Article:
Basic introduction to PowerShell

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What is PowerShell ?

PowerShell is an automation platform and scripting language for Windows and Windows Server that allows you to simplify the management of your systems. Unlike other text based shells, PowerShell harnesses the power of the .NET Framework, providing rich objects and a massive set of built in functionality for taking control of your Windows environments.

Windows Management Framework (WMF) contains the latest versions of PowerShell.

PowerShell MSDN site:

What PowerShell is capable of?

  • PowerShell works with standard Windows commands and applications.
  • PowerShell commands (called cmdlets) share a common verb-noun syntax.
  • PowerShell understands objects.
  • PowerShell focuses strongly on its use as an interactive shell.
  • PowerShell supports discovery.
  • PowerShell enables ubiquitous scripting.
  • PowerShell bridges many technologies. By letting you work with .NET, COM, WMI, XML and Active Directory.
  • PowerShell simplifies management of data stores.

To start Windows PowerShell, do one of the following:

Click start->All Programs->Accessories->Windows PowerShell.

Click start->Run, and then type PowerShell.

Once you’ve started the PowerShell prompt, you can enter DOS style and Unix style commands to navigate around the filesystem.

start ps

Here is an example:

Pushd (push-location) stores the name of the current directory for use by the popd (pop-location) command before changing the current directory to the specified directory.

Cd (change directory) changes the current working directory.

Dir displays a list of a directory’s files and subdirectories.

Pwd (print working directory) writes the full pathname of the current working directory.


In the following example we’re deleting txt files from the c:\old folder and then back to the current location. This could be an interesting option when you create scripts.


You can also run the usual Windows tools like ipconfig, notepad and more with PowerShell.

Structured Commands (CMdlets):

PowerShell introduces a powerfull new type of command called a cmdlet (pronounced command-let). All cmdlets are named in a verb noun pattern, such as Get-Process, Get-Content, and Stop-Process.


PowerShell lets you use the Tab key to autocomplete cmdlet names and parameter names.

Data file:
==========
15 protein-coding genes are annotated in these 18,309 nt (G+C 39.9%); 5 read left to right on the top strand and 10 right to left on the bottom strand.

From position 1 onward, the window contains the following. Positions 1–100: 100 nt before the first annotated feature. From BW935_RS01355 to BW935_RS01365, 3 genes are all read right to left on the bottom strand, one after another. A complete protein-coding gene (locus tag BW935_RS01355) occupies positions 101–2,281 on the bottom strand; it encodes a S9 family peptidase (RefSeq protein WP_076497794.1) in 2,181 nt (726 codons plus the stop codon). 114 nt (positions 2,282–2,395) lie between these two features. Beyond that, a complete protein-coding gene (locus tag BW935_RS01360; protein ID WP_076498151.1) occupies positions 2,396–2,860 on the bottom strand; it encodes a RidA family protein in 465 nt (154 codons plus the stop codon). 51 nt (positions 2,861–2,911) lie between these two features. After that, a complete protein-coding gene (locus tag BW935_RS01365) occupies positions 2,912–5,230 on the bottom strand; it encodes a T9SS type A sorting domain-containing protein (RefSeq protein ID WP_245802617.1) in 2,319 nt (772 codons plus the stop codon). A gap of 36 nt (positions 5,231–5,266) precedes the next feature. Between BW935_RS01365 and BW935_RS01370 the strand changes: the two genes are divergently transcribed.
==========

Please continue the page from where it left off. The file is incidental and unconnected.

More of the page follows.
PS > Get –Pr<TAB> -N<TAB> lsass

PowerShell defines aliases for all common commands and lets you define your own. PowerShell also permits parameter shortening.


Powershell supports positional parameters on cmdlets. Positional parameters let you provide parameter values in a certain position on the command line, rather than having to specify them by name.


Deep integration of Objects:

The following command generates a simple text string. Since nothing captures that output, PowerShell displays it to you.


For example, to access the Length property of the string Hello World, you place a dot between the object and its property name.


All PowerShell commands that produce output generate that output as objects as well, which you can store in a variable. In PowerShell, variable names start with a $ character. The following command stores the Notepad process.


Now you can use Kill() to stop the notepad process as follow.


Some fun examples:

How many disks will it take to back up a 40 GB hard drive to CD-ROM?


Is 2008 a leap year?


How much time remains until next summer?


Composable commands:

Whenever a command generates output, you can use a pipeline character (|) to pass that output directly to another command as input. You can chain together many commands this way. The following command gets all items in folder1 directory and moves them to the folder2 directory.


In the following example, the first command gets all processes on the system. It passes those to the Where-Object cmdlet that runs a comparison. The comparison is $_.Handles –ge 500, which checks whether the Handles property of the processes is greater than or equal to 500. It passes the results to the Sort-Object cmdlet, asking to sort by their Handles property. Then, it passes the results to the Format-Table cmdlet to generate a table of the processes.


Auto Protection:

PowerShell supports – WhatIF and – Confirm parameters that let you see what a command would do. The following command used with – WhatIF show what the command do without executing it for real.



The Get-Command cmdlet list the available Powershell commands.


By entering the following, you can find out which PowerShell commands contain the word process.


To see what a command such as Get-Process does, use the Get-Help cmdlet, as follow.


Ubiquitous Scripting:

PowerShell makes no distinction between the commands typed at the command line and the commands written in a script. The following example add up the handle count for all running processes.


Ad Hoc Development:

Retrieve the history of a session and send the output to a new script file.


Bridging Technologies:

PowerShell fully works with .NET Framework and it works also with

  • XML
  • Windows Management Instrumentation (WMI) and CIM


  • Active Directory Service Interfaces (ADSI)


  • COM Objects


Namespace Navigation using Providers:

Navigating the filesystem


Navigating the registry


Navigating the certificate store


Folks, that’s all for a basic introduction to PowerShell.

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